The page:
Thursday, May 31, 2012

San Francisco, The Embarcadero - Apr. 4, '12

Walking Distance: 1.7 miles
Walking Time: 57 min. (8:25 - 9:22 p.m.)
Start and End Point: Street parking, on Washington Street near Embarcadero (next to tennis courts), San Francisco, CA

This evening, I was up in San Francisco, setting up for my "Walking the Bay" photo exhibit a few blocks west of the Bay Trail at the Canessa Gallery.

A note about the evolving nature of trails: Canessa Gallery is situated inside a historic (old printing company) brick building. A few hundred years ago, before considerable amounts of Bay fill (including parts of old ships left behind from the Gold Rush from the mid 1800s), this gallery would have been close to the Bay shore (perhaps near/on an old version of a Bay trail). So, it's a perfect location for a show and talk about walking the San Francisco Bay Trail.

After a stop at the gallery, I headed east on Washington Street to The Embarcadero, and walked to the public promenade area along the waterfront, on a combination of paved and wood planked sections. Most activity was blurred in these night photos taken on the move.

I strolled around the boardwalk closest to the water as part of this section of Bay Trail that is shown as a set of double red lines on the Bay Trail map; and I enjoyed a view of city lights reflected on the bay and the Bay Bridge.

The Port of San Francisco building at Pier 1 was closed; but I could see the Bayside History Walk, and large photos on the walls behind glass, that I'd seen on my first round-the-bay walk in 2009. I recommend a stop here.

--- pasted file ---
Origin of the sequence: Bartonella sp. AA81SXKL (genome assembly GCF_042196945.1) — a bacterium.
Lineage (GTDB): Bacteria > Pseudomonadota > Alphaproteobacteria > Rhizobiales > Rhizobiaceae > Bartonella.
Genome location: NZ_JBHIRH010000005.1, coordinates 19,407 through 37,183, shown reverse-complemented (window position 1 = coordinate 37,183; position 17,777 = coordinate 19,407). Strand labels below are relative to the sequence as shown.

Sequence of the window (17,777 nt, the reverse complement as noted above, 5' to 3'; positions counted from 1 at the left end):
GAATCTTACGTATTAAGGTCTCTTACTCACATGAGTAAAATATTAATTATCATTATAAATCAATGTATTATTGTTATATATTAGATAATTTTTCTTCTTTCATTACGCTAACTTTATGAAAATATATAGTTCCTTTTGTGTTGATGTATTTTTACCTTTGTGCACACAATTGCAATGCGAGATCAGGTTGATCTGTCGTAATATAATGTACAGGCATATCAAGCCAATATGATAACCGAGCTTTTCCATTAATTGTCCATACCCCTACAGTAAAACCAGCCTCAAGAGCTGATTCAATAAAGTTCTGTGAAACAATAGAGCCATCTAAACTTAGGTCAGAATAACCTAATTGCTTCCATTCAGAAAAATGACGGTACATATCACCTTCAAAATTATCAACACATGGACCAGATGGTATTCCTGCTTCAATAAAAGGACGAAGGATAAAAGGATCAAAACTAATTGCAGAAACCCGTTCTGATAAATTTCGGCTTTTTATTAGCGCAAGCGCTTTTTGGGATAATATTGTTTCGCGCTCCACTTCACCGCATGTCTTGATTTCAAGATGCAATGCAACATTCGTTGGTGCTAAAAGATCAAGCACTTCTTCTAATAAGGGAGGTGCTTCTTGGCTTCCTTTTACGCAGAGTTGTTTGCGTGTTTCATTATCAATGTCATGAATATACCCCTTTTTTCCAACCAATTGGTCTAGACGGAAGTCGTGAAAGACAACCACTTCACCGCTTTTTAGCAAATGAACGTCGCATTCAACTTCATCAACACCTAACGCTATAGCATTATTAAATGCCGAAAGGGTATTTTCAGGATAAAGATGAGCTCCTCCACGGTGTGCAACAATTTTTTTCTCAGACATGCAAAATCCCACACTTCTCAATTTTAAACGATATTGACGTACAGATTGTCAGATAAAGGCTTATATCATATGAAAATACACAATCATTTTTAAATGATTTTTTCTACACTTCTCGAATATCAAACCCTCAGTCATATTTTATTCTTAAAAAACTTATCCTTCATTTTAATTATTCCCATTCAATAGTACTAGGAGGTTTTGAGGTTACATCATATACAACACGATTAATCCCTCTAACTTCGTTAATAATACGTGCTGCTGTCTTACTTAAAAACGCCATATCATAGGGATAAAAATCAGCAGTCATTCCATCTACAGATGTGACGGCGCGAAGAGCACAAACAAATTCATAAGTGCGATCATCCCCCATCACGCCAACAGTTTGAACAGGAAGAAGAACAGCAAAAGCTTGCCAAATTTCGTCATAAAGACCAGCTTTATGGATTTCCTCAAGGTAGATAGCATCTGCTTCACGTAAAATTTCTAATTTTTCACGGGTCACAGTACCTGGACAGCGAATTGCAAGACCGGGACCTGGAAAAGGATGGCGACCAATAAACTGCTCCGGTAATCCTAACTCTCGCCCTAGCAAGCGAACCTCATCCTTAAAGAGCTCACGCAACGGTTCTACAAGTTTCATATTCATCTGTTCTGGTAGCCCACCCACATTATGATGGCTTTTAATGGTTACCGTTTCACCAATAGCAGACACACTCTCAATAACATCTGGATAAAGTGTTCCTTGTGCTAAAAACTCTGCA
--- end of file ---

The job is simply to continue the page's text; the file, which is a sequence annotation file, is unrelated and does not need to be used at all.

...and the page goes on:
By the time I reached the Ferry Building, a great historic landmark, it was too late for a snack. This was a shame, as the place was/is stuffed with small shops and vendors selling delicious food items. I made a trip there a few days ago, to make sure I didn't miss out on the chocolates, macarons, salami, and the Cowgirl Creamery Mt. Tam cheese (which I plan to serve at my exhibit, as I have dozens of photographs of this north bay peak - from different angles and locations on the Bay Trail).

I passed several large public art pieces, sculptures -- such as the gleaming silver retro, Raygun Gothic Rocketship; the giant bow and arrow; and various memorials (black and white posts with tiny names inscribed on them from the past).

If you count neon signs as public art, then I suppose I should count the cocktail (Open) sign at the Hi-Dive bar.

Wildlife Sightings:
2 sea gulls; too dark to see anything else

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